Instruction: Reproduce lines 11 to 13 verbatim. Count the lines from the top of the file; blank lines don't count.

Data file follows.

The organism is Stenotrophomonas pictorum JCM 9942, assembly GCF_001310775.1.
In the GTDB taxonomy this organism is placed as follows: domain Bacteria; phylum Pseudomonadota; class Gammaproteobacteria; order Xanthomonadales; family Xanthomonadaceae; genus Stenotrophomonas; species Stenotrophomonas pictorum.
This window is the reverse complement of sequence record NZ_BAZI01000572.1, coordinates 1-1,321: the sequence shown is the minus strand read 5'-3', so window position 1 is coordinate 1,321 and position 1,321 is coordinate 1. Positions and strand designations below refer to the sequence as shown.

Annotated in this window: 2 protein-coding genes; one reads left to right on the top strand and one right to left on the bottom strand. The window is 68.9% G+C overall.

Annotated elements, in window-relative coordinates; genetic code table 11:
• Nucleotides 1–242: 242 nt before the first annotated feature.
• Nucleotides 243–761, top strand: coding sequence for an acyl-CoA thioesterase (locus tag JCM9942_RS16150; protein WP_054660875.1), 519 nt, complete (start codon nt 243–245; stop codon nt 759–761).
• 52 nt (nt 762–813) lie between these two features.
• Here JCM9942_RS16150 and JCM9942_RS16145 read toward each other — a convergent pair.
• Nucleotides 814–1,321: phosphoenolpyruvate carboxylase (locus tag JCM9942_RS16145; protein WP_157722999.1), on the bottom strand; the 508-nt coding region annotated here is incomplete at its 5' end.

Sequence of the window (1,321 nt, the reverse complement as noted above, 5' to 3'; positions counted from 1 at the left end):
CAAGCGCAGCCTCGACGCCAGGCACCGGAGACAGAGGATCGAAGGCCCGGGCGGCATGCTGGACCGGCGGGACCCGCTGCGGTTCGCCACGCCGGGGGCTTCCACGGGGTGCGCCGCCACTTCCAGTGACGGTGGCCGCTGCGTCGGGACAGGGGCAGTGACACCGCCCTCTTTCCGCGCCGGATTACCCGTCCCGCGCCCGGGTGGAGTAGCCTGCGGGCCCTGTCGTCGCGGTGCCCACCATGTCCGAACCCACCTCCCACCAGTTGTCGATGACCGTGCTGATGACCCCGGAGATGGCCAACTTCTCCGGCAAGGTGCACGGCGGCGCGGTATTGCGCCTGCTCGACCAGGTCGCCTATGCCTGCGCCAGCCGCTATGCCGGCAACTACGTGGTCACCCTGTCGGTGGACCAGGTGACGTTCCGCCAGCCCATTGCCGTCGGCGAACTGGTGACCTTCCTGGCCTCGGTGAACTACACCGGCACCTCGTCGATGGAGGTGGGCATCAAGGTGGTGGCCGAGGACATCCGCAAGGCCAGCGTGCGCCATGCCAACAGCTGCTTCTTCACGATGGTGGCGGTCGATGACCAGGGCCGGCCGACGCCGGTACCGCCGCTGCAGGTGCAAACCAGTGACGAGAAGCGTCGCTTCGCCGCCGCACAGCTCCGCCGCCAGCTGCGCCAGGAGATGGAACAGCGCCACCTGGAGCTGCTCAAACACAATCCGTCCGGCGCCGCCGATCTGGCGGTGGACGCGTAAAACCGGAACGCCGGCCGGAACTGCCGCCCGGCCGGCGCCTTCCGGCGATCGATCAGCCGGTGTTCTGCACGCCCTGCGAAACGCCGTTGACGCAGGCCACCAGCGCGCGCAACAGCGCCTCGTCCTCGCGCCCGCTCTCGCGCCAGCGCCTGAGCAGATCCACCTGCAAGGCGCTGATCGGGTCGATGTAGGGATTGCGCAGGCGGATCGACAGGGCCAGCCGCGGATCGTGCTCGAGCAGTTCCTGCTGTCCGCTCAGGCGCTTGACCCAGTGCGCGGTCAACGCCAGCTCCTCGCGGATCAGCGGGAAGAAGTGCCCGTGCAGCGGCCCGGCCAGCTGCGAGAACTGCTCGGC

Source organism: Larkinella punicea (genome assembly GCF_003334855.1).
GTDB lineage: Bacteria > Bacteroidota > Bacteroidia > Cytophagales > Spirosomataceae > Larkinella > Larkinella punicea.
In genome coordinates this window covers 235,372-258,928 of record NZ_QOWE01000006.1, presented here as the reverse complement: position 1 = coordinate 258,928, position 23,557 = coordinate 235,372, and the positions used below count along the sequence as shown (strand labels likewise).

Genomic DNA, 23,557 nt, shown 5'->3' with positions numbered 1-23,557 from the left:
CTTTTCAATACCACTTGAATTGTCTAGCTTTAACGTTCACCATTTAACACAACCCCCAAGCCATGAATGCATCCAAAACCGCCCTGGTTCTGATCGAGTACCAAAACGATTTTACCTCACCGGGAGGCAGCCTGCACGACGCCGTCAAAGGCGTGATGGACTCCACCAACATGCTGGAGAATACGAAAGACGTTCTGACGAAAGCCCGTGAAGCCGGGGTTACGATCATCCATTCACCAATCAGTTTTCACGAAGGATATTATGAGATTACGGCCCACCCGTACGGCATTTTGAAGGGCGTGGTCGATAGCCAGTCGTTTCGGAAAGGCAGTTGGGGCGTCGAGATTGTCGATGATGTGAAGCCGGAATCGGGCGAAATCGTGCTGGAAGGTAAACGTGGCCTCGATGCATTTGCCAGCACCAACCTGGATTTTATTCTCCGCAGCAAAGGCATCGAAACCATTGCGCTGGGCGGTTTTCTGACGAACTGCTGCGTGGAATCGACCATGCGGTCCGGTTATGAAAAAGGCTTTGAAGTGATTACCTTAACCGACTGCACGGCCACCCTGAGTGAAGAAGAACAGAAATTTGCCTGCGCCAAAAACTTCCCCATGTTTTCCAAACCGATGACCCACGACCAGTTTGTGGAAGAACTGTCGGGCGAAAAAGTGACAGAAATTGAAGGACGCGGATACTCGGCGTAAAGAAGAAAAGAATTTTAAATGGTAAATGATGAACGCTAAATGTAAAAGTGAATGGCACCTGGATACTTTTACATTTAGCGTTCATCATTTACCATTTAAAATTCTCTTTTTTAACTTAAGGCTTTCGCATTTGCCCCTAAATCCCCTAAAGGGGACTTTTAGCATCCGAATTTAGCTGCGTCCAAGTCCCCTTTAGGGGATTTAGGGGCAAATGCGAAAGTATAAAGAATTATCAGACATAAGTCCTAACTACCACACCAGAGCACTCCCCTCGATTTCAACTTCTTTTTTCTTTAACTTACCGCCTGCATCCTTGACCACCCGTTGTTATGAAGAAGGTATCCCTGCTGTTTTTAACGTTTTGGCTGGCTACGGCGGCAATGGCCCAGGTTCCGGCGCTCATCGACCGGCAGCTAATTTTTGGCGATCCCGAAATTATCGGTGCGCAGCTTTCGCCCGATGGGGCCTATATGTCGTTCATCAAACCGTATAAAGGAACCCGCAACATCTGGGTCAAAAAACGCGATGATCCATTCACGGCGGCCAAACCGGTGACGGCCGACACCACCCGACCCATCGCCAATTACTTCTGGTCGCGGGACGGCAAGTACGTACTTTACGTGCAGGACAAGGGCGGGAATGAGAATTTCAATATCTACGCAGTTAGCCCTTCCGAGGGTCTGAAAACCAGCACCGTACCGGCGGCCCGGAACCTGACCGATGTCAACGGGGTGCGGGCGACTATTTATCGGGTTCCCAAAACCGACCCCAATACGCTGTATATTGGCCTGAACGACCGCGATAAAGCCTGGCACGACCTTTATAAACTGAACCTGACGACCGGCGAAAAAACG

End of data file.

Sequence of the window (1,321 nt, the reverse complement as noted above, 5' to 3'; positions counted from 1 at the left end):
CAAGCGCAGCCTCGACGCCAGGCACCGGAGACAGAGGATCGAAGGCCCGGGCGGCATGCTGGACCGGCGGGACCCGCTGCGGTTCGCCACGCCGGGGGCTTCCACGGGGTGCGCCGCCACTTCCAGTGACGGTGGCCGCTGCGTCGGGACAGGGGCAGTGACACCGCCCTCTTTCCGCGCCGGATTACCCGTCCCGCGCCCGGGTGGAGTAGCCTGCGGGCCCTGTCGTCGCGGTGCCCACCATGTCCGAACCCACCTCCCACCAGTTGTCGATGACCGTGCTGATGACCCCGGAGATGGCCAACTTCTCCGGCAAGGTGCACGGCGGCGCGGTATTGCGCCTGCTCGACCAGGTCGCCTATGCCTGCGCCAGCCGCTATGCCGGCAACTACGTGGTCACCCTGTCGGTGGACCAGGTGACGTTCCGCCAGCCCATTGCCGTCGGCGAACTGGTGACCTTCCTGGCCTCGGTGAACTACACCGGCACCTCGTCGATGGAGGTGGGCATCAAGGTGGTGGCCGAGGACATCCGCAAGGCCAGCGTGCGCCATGCCAACAGCTGCTTCTTCACGATGGTGGCGGTCGATGACCAGGGCCGGCCGACGCCGGTACCGCCGCTGCAGGTGCAAACCAGTGACGAGAAGCGTCGCTTCGCCGCCGCACAGCTCCGCCGCCAGCTGCGCCAGGAGATGGAACAGCGCCACCTGGAGCTGCTCAAACACAATCCGTCCGGCGCCGCCGATCTGGCGGTGGACGCGTAAAACCGGAACGCCGGCCGGAACTGCCGCCCGGCCGGCGCCTTCCGGCGATCGATCAGCCGGTGTTCTGCACGCCCTGCGAAACGCCGTTGACGCAGGCCACCAGCGCGCGCAACAGCGCCTCGTCCTCGCGCCCGCTCTCGCGCCAGCGCCTGAGCAGATCCACCTGCAAGGCGCTGATCGGGTCGATGTAGGGATTGCGCAGGCGGATCGACAGGGCCAGCCGCGGATCGTGCTCGAGCAGTTCCTGCTGTCCGCTCAGGCGCTTGACCCAGTGCGCGGTCAACGCCAGCTCCTCGCGGATCAGCGGGAAGAAGTGCCCGTGCAGCGGCCCGGCCAGCTGCGAGAACTGCTCGGC

Source organism: Larkinella punicea (genome assembly GCF_003334855.1).